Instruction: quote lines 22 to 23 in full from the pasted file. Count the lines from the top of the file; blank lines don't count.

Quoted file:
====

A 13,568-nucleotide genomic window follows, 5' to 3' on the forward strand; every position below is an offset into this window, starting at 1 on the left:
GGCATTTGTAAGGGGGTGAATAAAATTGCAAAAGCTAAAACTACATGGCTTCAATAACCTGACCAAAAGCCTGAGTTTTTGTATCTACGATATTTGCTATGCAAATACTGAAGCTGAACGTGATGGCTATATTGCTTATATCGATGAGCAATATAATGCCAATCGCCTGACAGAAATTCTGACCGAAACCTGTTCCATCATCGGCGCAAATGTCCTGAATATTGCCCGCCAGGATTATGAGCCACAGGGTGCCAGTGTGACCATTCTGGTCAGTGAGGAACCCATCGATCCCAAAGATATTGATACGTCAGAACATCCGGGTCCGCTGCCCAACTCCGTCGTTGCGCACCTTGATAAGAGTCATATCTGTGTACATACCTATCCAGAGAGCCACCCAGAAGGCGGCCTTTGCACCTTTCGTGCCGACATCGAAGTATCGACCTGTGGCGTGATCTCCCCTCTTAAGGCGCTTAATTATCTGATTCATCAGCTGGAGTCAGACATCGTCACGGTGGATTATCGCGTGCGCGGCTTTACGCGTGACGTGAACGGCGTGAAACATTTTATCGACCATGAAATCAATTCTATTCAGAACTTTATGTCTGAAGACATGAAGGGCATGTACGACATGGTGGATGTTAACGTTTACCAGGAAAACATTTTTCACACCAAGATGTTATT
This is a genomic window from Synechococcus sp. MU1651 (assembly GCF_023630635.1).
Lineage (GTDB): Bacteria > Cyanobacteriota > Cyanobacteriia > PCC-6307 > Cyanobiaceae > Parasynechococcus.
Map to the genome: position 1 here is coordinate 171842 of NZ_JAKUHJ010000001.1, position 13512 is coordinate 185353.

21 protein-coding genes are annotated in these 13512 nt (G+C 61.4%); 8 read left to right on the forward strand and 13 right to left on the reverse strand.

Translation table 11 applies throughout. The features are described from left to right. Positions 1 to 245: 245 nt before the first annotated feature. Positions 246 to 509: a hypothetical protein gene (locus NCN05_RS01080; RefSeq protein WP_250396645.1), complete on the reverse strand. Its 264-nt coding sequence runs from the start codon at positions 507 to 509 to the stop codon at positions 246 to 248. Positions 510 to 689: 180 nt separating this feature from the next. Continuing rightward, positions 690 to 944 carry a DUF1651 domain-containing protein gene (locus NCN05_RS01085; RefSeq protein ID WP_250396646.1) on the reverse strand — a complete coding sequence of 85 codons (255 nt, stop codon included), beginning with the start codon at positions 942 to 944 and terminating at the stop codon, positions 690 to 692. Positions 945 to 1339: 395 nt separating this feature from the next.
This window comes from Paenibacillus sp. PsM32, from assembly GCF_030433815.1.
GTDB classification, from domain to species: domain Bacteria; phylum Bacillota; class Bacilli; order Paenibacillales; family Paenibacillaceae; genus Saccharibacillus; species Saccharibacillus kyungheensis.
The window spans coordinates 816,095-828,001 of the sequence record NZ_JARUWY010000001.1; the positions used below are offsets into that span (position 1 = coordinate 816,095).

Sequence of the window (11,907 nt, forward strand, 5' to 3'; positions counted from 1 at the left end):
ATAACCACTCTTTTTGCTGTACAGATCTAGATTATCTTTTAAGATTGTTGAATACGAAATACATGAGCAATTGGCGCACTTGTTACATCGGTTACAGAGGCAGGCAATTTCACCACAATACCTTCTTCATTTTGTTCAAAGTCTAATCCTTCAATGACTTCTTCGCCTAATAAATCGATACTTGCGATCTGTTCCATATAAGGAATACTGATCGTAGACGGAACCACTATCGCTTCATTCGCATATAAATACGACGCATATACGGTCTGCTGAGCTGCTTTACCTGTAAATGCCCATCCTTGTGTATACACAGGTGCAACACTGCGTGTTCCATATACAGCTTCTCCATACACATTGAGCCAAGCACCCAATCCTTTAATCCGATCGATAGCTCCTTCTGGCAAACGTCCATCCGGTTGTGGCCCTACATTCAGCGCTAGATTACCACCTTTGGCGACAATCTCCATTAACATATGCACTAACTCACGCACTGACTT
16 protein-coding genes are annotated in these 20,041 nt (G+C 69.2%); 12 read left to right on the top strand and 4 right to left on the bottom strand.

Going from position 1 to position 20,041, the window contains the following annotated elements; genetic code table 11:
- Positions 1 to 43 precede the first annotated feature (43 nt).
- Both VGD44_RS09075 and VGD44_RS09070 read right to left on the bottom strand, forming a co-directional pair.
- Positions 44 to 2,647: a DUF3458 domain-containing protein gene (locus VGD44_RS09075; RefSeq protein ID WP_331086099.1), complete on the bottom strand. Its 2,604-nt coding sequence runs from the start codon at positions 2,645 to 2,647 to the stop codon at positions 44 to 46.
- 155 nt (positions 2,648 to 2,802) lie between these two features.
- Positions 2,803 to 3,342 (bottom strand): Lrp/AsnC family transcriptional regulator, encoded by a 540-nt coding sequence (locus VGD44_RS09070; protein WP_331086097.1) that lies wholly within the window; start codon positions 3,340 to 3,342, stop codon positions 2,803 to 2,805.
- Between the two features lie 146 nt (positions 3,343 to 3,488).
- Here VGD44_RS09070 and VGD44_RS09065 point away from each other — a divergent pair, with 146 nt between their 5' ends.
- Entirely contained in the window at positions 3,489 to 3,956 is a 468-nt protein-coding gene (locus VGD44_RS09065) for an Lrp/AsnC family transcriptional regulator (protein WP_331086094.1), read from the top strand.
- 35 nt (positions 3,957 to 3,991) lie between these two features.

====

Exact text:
- Entirely contained in the window at positions 3,489 to 3,956 is a 468-nt protein-coding gene (locus VGD44_RS09065) for an Lrp/AsnC family transcriptional regulator (protein WP_331086094.1), read from the top strand.
- 35 nt (positions 3,957 to 3,991) lie between these two features.